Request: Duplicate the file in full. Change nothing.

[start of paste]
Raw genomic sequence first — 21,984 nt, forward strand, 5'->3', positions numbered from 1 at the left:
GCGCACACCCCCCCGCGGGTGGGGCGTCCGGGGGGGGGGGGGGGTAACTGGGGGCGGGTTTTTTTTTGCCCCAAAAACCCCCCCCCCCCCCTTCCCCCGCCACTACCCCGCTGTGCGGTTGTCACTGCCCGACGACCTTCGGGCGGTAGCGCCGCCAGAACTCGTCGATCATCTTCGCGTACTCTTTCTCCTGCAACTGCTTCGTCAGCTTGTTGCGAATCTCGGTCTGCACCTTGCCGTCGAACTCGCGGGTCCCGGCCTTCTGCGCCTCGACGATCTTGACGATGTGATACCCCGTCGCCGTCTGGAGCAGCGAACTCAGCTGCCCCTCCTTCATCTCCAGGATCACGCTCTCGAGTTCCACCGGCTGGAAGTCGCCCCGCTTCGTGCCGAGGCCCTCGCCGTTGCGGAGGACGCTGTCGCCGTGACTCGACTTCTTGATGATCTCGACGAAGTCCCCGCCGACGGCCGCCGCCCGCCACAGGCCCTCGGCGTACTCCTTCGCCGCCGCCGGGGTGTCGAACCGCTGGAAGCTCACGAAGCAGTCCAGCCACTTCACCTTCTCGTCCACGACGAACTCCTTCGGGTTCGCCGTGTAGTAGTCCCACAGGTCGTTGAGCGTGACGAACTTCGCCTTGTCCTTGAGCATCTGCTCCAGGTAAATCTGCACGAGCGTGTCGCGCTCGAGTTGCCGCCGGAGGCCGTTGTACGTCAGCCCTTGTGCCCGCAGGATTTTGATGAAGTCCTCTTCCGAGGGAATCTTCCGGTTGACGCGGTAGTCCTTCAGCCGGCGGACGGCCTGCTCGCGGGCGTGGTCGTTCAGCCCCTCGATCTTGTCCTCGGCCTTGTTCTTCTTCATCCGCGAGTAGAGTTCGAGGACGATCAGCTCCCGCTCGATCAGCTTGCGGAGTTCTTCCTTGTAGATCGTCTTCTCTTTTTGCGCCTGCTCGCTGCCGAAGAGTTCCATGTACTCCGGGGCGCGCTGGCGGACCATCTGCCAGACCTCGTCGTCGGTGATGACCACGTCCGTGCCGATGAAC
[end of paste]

Raw genomic sequence first — 21,984 nt, forward strand, 5'->3', positions numbered from 1 at the left:
GCGCACACCCCCCCGCGGGTGGGGCGTCCGGGGGGGGGGGGGGGTAACTGGGGGCGGGTTTTTTTTTGCCCCAAAAACCCCCCCCCCCCCCTTCCCCCGCCACTACCCCGCTGTGCGGTTGTCACTGCCCGACGACCTTCGGGCGGTAGCGCCGCCAGAACTCGTCGATCATCTTCGCGTACTCTTTCTCCTGCAACTGCTTCGTCAGCTTGTTGCGAATCTCGGTCTGCACCTTGCCGTCGAACTCGCGGGTCCCGGCCTTCTGCGCCTCGACGATCTTGACGATGTGATACCCCGTCGCCGTCTGGAGCAGCGAACTCAGCTGCCCCTCCTTCATCTCCAGGATCACGCTCTCGAGTTCCACCGGCTGGAAGTCGCCCCGCTTCGTGCCGAGGCCCTCGCCGTTGCGGAGGACGCTGTCGCCGTGACTCGACTTCTTGATGATCTCGACGAAGTCCCCGCCGACGGCCGCCGCCCGCCACAGGCCCTCGGCGTACTCCTTCGCCGCCGCCGGGGTGTCGAACCGCTGGAAGCTCACGAAGCAGTCCAGCCACTTCACCTTCTCGTCCACGACGAACTCCTTCGGGTTCGCCGTGTAGTAGTCCCACAGGTCGTTGAGCGTGACGAACTTCGCCTTGTCCTTGAGCATCTGCTCCAGGTAAATCTGCACGAGCGTGTCGCGCTCGAGTTGCCGCCGGAGGCCGTTGTACGTCAGCCCTTGTGCCCGCAGGATTTTGATGAAGTCCTCTTCCGAGGGAATCTTCCGGTTGACGCGGTAGTCCTTCAGCCGGCGGACGGCCTGCTCGCGGGCGTGGTCGTTCAGCCCCTCGATCTTGTCCTCGGCCTTGTTCTTCTTCATCCGCGAGTAGAGTTCGAGGACGATCAGCTCCCGCTCGATCAGCTTGCGGAGTTCTTCCTTGTAGATCGTCTTCTCTTTTTGCGCCTGCTCGCTGCCGAAGAGTTCCATGTACTCCGGGGCGCGCTGGCGGACCATCTGCCAGACCTCGTCGTCGGTGATGACCACGTCCGTGCCGATGAAC